So, it was a big challenge, and we were really just hoping to do as best as we could. So we had the swarm, come in, they made their predictions for the four horses. We gave that to the reporter that wrote an article. In fact, she went to the Kentucky Derby, and she placed a bet on the superfecta, and she tweeted out her ticket, which added to the pressure on us. And that turned out that the horses finished in exactly that order. So, anybody who had placed a $20 bet on those four horses would have won $11,000.
Denver: Which included you by the way, right?
Louis: Which included me. Fortunately, I placed a bet. I would have been kicking myself if I didn’t. The reporter placed a bet. A bunch of our readers placed bets. One of her readers reported winning $50,000 so it was a pretty amazing result. But to us, when we look at it scientifically, the more interesting thing is not just the final result, which always involves some luck because it’s horse racing, but the interesting thing was that the swarm got that answer perfect. All four horses correct. But if we look at the individuals, those 20 people who participated in the swarm, before they participated in the swarm, we asked for their individual predictions and so we could compare. And not a single one of those 20 people got all four horses correct on their own. And in fact, had they just taken a vote, a standard majority vote, they would’ve only gotten one horse correct out of the four. But when they worked together in real-time as a system, as a swarm, they converged on the correct four horses. And it really goes to this point that a swarm is really a much better way to aggregate the knowledge and wisdom and insights of a group than the traditional way people do, which is by taking a vote.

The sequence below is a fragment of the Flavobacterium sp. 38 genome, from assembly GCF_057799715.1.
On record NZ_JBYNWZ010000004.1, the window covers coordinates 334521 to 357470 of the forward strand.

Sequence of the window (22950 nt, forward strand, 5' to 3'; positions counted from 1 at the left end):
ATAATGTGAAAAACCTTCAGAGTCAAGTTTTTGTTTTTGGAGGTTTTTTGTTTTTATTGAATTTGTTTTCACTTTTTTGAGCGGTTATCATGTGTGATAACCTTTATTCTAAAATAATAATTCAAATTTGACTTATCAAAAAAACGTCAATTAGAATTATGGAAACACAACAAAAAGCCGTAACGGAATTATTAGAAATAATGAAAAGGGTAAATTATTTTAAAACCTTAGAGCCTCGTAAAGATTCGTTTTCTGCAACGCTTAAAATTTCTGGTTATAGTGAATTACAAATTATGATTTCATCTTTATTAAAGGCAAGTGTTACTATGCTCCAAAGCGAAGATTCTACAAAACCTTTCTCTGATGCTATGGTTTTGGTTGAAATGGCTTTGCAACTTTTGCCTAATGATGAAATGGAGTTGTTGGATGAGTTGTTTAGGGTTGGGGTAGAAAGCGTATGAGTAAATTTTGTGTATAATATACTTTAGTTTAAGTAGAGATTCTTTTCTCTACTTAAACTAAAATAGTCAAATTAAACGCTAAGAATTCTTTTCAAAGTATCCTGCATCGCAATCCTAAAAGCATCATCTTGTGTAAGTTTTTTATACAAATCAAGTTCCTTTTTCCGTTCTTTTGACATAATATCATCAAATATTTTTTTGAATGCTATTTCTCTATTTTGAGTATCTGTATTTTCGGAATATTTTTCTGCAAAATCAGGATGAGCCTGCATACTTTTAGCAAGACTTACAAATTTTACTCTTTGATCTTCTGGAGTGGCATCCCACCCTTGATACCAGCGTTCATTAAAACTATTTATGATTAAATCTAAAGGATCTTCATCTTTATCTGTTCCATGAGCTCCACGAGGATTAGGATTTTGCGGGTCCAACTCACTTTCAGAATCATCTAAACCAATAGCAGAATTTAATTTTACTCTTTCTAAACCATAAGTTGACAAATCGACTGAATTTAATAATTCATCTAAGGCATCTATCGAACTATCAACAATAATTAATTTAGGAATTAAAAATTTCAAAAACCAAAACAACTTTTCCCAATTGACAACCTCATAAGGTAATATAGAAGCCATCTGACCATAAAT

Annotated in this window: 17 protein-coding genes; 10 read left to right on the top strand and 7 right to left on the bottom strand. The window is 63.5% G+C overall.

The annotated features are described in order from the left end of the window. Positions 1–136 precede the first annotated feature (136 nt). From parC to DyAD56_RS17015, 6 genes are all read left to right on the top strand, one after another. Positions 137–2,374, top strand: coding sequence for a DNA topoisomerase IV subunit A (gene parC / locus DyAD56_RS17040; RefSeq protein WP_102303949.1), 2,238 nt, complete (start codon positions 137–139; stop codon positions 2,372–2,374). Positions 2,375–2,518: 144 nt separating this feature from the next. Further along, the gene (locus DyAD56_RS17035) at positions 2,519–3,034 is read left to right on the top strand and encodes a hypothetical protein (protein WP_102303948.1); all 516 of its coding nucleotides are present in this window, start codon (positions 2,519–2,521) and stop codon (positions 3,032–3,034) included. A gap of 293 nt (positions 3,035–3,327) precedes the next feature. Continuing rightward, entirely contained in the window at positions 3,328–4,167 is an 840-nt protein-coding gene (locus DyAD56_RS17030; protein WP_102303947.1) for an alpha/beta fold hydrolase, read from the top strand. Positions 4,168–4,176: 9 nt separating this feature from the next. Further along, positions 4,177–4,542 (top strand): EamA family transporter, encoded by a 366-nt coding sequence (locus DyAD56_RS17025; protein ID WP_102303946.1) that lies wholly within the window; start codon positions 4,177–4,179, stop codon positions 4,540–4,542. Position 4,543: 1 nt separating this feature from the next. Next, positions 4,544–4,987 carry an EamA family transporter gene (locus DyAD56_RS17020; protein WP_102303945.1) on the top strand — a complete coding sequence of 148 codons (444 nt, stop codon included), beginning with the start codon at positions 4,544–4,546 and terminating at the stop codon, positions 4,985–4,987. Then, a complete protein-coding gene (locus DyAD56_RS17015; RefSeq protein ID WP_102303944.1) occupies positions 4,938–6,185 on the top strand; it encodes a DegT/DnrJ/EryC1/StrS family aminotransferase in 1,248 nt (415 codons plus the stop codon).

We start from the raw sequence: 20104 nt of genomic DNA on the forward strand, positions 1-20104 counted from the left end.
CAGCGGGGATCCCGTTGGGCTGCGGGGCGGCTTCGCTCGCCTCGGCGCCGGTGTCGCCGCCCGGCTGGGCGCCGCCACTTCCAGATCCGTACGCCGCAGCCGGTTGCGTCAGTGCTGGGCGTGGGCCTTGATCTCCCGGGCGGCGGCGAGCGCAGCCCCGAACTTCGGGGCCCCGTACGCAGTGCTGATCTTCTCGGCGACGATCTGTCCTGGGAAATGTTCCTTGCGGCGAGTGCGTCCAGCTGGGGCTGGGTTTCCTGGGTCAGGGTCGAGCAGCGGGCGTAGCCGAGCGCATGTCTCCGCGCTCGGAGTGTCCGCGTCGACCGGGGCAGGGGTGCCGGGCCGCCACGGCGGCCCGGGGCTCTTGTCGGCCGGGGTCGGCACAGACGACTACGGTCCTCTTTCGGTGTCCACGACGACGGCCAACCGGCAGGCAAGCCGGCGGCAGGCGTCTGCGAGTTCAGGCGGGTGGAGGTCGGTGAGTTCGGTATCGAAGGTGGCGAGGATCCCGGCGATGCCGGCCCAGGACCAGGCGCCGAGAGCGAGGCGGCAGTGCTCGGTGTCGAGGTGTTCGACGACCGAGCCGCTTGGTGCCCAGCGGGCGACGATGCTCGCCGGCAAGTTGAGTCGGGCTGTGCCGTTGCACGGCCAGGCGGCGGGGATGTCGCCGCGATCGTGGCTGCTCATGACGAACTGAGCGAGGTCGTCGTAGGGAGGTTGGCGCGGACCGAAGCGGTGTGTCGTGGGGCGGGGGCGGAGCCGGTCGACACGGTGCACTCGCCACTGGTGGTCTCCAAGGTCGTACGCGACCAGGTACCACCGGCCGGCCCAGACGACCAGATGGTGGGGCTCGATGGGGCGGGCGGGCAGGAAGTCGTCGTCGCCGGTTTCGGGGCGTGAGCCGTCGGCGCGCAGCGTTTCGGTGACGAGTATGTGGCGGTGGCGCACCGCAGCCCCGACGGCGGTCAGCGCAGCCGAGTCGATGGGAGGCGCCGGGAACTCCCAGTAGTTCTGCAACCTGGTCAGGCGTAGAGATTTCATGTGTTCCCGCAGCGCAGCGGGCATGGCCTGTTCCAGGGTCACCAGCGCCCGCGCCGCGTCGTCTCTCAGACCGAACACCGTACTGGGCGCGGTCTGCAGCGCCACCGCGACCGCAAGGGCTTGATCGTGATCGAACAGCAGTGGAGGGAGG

Denver: Sounds like a superintelligence to me in many ways. And you’re really amplifying the knowledge of those individuals. I don’t know to what degree. Maybe you do. How much smarter is a swarm than the people who make up the swarm?
Louis: It’s a great question, and it varies depending on the question that we’re asking and the population that we’re bringing into the swarm. But we just did a study with some researchers at Oxford University where we looked at predicting English Premier League Soccer games. And we did it actually over 50 games. So, we had a group with predictions over five weeks, predicting all 50 games during those five weeks. And what we found was that by comparing majority vote to a swarm, the swarm was 130% more accurate. And so it was really a significantly better way to tap the intelligence of the group than the way people traditionally try to get input from the population.